Reviews of movies from my giant DVD tower, and more.
Released in Australia on October 6, 2014 and in the US on September 18, 2015
Directed by Mark Hartley
Written by Mark Hartley
Cast: Menahem Golan, Yoram Globus, Richard Chamberlain, Sybil Danning, John G. Avildsen, Catherine Mary Stewart, Robert Forster, Bo Derek, Tobe Hooper, Molly Ringwald, Diane Franklin, Dolph Lundgren, Cassandra Peterson, Elliott Gould
If you were lucky enough to have grown up during the video rental age of the 1980s, then you probably spent many an afternoon or evening at your local video store browsing aisle upon aisle of VHS—and yes, Beta—cassettes to watch that night, or in preparation for the upcoming weekend. And depending on your cinematic tastes, you might’ve found yourself renting a movie released by Cannon Films, a production company owned by two Israeli cousins who somehow became film moguls, churning out cheap, low-brow drive-in fare throughout the ’80s.
The names of these two schlockmeister cousins were Menahem Golan and Yoram Globus, and it’s the chronicle of this Golan/Globus pairing—their origins in the film business, their movies, and the people who worked for them—that director Mark Hartley delightfully presents in his film Electric Boogaloo: The Wild, Untold Story of Cannon Films, an engaging and quite informative look at this pair of film-crazy dreamers, who wanted nothing more than to make lots of movies, and of course, make lots and lots of money. And do whatever it took to achieve those goals.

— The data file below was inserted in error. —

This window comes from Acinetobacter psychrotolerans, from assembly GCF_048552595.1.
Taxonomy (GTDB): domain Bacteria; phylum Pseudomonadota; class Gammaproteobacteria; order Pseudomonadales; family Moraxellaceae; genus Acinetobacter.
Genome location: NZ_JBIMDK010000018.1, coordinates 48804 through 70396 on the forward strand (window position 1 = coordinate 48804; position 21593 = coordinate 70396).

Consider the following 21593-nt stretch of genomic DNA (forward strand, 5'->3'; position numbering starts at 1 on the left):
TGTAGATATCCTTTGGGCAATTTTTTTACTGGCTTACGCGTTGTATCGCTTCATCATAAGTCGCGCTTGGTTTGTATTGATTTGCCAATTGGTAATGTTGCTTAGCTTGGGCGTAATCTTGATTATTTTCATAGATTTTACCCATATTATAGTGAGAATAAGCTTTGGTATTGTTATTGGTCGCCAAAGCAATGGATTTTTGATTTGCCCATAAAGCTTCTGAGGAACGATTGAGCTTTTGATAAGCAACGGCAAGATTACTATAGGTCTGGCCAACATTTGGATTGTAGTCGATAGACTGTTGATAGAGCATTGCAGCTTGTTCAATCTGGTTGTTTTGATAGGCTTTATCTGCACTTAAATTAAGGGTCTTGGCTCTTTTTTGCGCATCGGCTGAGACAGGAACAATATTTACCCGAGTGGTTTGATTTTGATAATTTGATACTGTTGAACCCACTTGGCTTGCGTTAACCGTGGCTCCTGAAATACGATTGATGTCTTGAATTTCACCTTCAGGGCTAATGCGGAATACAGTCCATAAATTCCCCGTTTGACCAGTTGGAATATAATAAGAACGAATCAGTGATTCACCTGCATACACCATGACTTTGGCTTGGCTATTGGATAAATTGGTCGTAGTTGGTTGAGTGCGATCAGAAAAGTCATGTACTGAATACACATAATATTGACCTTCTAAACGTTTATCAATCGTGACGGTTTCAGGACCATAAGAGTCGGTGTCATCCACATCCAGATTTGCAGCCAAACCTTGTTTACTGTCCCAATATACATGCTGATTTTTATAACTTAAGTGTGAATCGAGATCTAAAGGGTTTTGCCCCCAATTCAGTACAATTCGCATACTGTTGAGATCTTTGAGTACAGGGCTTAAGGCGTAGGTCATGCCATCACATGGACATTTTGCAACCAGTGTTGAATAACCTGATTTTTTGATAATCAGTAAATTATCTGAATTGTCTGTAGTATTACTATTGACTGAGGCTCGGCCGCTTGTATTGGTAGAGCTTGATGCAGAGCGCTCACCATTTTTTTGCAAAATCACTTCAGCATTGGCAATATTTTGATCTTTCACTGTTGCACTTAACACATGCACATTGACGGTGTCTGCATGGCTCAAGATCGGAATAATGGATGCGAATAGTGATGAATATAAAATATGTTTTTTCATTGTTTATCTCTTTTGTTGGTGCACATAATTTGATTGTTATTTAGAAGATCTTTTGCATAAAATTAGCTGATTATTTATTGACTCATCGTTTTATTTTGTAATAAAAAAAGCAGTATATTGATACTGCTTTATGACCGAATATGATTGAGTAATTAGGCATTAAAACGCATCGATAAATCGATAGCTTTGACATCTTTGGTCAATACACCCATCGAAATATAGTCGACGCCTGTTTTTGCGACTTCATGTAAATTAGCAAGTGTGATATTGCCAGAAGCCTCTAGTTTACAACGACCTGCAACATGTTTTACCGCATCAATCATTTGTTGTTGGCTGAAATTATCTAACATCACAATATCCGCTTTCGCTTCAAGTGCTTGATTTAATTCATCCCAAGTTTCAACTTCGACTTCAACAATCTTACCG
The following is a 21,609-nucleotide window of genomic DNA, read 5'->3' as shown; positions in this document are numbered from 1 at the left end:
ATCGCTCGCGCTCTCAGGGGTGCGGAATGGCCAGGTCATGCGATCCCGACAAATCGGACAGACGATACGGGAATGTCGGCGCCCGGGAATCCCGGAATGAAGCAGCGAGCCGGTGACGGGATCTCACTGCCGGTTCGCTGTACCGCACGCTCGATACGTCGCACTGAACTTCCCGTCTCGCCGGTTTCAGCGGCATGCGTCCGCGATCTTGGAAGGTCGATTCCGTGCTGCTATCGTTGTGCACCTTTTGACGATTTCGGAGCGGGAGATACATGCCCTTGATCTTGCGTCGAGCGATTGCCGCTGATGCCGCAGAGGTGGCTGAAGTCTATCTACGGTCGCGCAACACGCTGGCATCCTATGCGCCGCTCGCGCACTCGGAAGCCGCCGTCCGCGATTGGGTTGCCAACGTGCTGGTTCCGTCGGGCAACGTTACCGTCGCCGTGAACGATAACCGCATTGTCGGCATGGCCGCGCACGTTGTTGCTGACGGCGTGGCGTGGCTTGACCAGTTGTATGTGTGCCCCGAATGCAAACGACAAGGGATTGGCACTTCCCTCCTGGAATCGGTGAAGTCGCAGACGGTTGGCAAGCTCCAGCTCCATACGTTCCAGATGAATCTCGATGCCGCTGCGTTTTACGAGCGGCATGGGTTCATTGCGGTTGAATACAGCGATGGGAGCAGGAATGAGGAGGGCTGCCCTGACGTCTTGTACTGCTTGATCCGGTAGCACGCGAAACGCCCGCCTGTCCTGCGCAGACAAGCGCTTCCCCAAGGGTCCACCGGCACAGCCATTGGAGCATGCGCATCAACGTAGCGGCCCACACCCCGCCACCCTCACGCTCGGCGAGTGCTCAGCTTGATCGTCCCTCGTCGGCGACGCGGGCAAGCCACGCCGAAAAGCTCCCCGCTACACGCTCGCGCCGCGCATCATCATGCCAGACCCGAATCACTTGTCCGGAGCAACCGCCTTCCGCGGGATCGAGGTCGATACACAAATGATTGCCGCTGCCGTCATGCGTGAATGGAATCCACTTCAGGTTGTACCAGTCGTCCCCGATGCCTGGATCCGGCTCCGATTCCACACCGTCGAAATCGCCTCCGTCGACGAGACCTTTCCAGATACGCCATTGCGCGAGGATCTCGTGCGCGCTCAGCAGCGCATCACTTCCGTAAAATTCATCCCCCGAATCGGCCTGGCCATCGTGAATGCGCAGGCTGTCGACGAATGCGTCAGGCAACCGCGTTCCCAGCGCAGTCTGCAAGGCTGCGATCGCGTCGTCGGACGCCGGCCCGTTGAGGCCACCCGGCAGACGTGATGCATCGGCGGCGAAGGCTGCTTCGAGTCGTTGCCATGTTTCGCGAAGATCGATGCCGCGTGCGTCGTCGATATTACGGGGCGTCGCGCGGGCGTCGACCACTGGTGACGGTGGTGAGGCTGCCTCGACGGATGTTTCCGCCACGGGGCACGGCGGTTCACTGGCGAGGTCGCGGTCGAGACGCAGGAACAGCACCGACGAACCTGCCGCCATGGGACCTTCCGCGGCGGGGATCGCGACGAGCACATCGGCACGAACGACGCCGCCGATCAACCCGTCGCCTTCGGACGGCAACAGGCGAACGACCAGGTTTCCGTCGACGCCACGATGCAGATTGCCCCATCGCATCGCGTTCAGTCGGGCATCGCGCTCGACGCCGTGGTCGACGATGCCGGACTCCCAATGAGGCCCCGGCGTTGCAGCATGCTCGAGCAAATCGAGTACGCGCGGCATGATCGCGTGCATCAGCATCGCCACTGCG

Taking its name from one of Cannon’s more ridiculously-titled films, Breakin’ 2: Electric Boogaloo, this wonderfully entertaining documentary is stocked to the gills with everything there is to know about the company, via interviews with cast and crew members, behind-the-scenes footage, and television interviews with Golan and Globus during their heyday. And to top it off, included are dozens of clips from their films, including those from ones you know (Missing in Action, Death Wish II, Bolero) and many more you probably don’t (The Apple, America 3000, Going Bananas).
Everything about Electric Boogaloo was just a whole mess of fun, and though the clips were mesmerizing, I’d have to say the stories told by the actors, directors, and key personnel were the most enjoyable aspects of the documentary. They all took such obvious delight in sharing their memories and anecdotes, I couldn’t help but laugh with disbelief right along with them. Whether you’re a fan of cheesy ’80s flicks or not, this doc is well worth checking out, if only to hear about the comical Romancing the Stone incident…and to feast your eyes on a still-hot Catherine Mary Stewart. (9/10)